By Valora Analitik for Grupo SURA *
After several months of analysis, the results of the Capital Market Mission will be disclosed in August with the hope of identifying the elements that currently limit its growth and proposals that may boost it.
The Mission was established in October 2019 by the Colombian Government and completed its task this past June 25. It is the second time that a collegial body of experts is called on by the country.
Another mission was held in 1996 but it seems that its recommendations were not met by subsequent governments and hence, the capital market currently shows stagnation, less issuers and investors, little improvement of the stock market capitalization in recent years, and the fall of oil prices since 2014, which have hindered market performance.
For some time now, market players have requested measures to drive their development arguing that a sound economy needs this market to be deep to contribute to the country’s growth.
Consequently, the Minister of Finance, Alberto Carrasquilla, announced in early June the submission before Congress of two bills to boost the capital market; no details were given, pending the Mission’s recommendations.
Meanwhile, Iván Duque, the President of Colombia, said that the proposals of the Mission shall begin their implementation during the second half of the year.
Capital market relevance
“International evidence shows that countries able to develop their capital markets speed up their economic growth, making it more diverse and inclusive. This is why the recommendation of the Mission should be on the agenda as a long-term goal”, said the President of the Colombian Stock Exchange (Bolsa de Valores de Colombia - BVC), Juan Pablo Córdoba, member of the Market Mission’s Consulting Committee.
In fact, countries that have been able to develop a sound capital market, with a variety of issuers and good liquidity levels, have driven their economies through an offering of funding channels for innovation projects, income redistribution, and poverty reduction, and the development of the financial system as a whole.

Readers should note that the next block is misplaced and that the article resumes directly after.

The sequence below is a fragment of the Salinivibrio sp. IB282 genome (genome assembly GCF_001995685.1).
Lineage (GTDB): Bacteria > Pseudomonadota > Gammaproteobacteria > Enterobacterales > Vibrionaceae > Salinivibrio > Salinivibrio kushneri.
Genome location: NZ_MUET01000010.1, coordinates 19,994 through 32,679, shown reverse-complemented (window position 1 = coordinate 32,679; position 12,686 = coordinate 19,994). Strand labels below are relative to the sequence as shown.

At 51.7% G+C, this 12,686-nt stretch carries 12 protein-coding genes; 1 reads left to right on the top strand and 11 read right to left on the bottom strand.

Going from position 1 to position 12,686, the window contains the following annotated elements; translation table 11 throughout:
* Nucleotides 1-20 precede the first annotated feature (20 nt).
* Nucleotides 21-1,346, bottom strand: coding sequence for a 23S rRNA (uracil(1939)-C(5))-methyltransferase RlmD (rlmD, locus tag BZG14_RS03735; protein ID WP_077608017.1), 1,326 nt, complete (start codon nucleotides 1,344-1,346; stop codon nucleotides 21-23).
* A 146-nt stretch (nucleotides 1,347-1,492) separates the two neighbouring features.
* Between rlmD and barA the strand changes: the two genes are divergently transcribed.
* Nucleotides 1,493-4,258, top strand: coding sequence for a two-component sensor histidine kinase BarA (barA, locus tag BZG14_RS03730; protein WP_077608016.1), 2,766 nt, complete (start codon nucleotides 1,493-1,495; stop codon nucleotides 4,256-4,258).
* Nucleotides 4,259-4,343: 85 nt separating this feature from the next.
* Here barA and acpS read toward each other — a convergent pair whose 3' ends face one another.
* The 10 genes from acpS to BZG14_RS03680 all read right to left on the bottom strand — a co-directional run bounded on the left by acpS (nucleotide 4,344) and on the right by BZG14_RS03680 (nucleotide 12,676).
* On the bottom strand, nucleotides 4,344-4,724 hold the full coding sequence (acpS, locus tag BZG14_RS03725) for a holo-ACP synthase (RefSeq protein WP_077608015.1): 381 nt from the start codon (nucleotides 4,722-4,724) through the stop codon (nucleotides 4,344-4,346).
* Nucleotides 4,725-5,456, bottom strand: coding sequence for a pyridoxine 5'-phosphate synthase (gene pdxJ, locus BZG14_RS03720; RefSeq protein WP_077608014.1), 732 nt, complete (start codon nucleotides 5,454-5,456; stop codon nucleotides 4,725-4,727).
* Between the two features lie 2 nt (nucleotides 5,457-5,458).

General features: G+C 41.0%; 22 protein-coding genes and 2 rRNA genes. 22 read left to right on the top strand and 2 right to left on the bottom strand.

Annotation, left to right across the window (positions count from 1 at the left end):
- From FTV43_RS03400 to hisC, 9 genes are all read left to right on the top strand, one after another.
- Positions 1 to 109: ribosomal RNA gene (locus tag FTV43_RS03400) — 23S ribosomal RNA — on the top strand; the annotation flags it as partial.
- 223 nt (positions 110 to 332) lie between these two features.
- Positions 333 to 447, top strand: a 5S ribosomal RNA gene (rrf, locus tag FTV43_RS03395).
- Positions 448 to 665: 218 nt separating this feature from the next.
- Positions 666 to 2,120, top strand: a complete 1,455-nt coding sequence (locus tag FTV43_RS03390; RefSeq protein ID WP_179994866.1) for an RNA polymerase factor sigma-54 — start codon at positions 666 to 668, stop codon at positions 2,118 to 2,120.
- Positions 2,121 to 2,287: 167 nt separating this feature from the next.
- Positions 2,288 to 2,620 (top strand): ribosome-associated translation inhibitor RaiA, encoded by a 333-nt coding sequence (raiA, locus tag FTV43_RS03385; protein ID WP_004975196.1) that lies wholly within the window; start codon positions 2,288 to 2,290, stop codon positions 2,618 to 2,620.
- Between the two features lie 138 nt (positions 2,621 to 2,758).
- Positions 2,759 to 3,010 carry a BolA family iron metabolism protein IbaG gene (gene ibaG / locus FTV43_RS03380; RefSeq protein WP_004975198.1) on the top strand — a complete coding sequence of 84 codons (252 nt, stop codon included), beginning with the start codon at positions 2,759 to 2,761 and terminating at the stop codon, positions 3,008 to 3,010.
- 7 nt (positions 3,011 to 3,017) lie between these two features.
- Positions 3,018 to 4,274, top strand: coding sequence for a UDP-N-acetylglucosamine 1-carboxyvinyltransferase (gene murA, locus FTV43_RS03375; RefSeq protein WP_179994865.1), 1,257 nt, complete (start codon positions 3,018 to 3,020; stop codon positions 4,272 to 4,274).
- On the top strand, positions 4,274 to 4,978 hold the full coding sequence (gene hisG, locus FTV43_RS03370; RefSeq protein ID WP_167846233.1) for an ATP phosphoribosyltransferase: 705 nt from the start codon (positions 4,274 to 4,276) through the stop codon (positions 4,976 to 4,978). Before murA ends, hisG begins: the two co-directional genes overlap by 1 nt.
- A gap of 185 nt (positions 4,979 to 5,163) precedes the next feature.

Alberto Bernal, member of the Mission’s Directive Committee, believes it is impossible to guarantee sustainable economic development without the participation of capital markets: “The Mission’s main objective is to help markets grow and become more efficient,” he added.
In turn, José Ignacio López, who was part of the Mission’s Directive Committee, said that society as a whole needs to understand the importance of a highly developed capital market.
“This Mission’s main challenge is to include in the public agenda the benefits and potential for a country with a liquid, deep, and competitive market with many agents,” Lopez said as he explained that capital markets have been a key factor for some countries that have gone from having low-medium incomes to medium-high incomes.
Challenges of the Colombian market
The method used to attract new issuers to the Colombian Stock Exchange (Bolsa de Valores de Colombia - BVC) is one of the key aspects about which recommendations are expected from the Capital Markets Mission final reports.